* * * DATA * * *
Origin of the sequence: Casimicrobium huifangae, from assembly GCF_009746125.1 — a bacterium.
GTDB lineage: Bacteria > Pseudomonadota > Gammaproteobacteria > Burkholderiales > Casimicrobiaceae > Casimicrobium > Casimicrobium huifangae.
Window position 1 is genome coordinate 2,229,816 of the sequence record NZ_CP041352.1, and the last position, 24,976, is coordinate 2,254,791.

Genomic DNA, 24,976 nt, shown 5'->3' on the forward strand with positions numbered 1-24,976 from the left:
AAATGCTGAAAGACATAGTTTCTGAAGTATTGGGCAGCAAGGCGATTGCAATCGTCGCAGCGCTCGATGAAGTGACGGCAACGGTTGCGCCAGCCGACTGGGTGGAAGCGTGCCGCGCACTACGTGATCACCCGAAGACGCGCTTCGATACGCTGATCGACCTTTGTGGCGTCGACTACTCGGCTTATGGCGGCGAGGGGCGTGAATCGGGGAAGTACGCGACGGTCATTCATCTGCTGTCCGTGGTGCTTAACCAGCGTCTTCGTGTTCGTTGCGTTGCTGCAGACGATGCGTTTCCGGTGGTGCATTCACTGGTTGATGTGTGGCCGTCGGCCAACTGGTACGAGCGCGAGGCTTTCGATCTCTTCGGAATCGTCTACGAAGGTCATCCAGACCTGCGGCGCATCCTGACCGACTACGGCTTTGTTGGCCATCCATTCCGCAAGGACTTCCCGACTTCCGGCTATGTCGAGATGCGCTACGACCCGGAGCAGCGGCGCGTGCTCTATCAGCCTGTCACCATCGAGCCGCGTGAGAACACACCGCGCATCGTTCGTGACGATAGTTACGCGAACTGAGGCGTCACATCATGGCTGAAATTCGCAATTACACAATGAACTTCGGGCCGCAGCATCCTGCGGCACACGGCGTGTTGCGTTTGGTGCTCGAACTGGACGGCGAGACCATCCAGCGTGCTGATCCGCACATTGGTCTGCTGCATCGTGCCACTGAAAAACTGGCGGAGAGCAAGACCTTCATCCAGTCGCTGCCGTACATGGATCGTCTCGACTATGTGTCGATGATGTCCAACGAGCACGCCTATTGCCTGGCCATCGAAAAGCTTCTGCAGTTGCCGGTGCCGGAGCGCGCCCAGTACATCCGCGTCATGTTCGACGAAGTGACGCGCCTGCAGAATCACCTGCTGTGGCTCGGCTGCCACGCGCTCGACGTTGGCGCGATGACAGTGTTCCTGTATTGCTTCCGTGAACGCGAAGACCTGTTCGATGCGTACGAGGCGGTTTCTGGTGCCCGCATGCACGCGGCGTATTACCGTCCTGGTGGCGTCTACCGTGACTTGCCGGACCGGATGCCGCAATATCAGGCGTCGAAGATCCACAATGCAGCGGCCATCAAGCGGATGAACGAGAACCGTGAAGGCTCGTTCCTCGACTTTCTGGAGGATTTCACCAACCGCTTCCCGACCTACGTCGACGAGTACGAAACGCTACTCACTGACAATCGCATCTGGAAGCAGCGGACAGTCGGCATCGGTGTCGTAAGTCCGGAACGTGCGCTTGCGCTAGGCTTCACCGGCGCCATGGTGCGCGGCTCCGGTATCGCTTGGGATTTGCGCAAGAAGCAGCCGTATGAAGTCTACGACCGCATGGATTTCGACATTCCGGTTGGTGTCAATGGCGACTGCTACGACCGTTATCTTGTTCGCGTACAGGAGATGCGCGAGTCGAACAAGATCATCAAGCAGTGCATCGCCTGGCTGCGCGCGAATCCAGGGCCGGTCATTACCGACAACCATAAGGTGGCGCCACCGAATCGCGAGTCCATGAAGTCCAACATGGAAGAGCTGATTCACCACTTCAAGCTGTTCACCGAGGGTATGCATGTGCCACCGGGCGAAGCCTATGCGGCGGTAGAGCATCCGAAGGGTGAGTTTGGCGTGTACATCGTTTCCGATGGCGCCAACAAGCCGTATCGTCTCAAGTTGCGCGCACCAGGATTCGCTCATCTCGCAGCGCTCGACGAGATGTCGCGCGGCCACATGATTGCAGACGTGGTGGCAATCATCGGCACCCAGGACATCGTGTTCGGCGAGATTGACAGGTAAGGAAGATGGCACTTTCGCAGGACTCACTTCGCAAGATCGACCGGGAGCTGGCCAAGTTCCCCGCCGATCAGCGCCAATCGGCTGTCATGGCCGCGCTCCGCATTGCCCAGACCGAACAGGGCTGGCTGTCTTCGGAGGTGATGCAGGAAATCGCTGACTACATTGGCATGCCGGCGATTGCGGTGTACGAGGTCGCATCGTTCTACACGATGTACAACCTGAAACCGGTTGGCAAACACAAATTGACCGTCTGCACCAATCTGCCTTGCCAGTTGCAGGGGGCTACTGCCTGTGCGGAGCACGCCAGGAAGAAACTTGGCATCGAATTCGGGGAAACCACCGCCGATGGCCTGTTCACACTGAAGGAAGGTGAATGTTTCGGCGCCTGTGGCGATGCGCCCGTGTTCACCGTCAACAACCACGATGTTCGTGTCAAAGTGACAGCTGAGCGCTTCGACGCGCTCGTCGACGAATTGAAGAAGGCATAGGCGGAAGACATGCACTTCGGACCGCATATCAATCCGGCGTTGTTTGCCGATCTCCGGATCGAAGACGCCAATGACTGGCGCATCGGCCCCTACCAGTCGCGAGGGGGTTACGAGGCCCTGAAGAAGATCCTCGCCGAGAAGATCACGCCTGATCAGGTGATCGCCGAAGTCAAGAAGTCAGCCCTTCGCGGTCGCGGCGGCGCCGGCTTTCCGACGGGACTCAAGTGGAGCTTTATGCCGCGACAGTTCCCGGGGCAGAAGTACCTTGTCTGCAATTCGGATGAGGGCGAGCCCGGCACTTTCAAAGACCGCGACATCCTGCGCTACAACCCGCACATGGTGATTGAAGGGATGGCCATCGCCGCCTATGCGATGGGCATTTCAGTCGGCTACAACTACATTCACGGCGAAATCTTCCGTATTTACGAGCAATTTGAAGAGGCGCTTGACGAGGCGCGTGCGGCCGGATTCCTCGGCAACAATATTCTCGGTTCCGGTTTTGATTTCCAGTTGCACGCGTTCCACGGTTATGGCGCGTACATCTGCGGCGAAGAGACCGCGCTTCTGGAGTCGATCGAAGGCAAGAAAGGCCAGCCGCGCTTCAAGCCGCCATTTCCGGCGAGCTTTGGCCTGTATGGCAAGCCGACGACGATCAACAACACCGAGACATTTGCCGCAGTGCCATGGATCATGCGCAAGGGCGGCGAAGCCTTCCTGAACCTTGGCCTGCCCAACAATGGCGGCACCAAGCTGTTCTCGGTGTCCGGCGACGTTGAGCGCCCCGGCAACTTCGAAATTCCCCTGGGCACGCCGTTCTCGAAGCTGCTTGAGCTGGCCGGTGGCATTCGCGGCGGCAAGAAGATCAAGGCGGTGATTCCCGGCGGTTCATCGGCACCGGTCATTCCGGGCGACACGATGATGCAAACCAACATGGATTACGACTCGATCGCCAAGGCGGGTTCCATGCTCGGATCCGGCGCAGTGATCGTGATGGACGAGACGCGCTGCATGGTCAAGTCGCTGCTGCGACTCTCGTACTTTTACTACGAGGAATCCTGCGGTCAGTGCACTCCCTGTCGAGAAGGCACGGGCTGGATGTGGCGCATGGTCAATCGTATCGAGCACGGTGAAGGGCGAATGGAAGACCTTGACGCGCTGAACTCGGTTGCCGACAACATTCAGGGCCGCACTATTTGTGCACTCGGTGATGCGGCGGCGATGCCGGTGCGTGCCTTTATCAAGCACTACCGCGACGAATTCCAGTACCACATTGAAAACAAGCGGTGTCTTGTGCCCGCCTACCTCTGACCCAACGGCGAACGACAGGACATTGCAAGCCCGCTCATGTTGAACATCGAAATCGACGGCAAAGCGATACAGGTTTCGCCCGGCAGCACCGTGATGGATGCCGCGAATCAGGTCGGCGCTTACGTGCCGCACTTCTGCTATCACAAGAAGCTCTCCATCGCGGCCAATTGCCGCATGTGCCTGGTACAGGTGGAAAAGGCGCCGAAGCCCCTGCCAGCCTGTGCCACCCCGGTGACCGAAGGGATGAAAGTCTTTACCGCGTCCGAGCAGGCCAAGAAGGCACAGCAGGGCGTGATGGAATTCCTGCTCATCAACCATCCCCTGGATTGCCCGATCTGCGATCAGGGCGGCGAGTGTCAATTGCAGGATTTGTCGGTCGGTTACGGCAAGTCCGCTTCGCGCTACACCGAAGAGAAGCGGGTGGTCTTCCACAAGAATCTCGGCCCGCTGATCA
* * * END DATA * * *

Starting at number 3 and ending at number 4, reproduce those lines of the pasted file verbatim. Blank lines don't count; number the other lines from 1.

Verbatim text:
Window position 1 is genome coordinate 2,229,816 of the sequence record NZ_CP041352.1, and the last position, 24,976, is coordinate 2,254,791.

Genomic DNA, 24,976 nt, shown 5'->3' on the forward strand with positions numbered 1-24,976 from the left: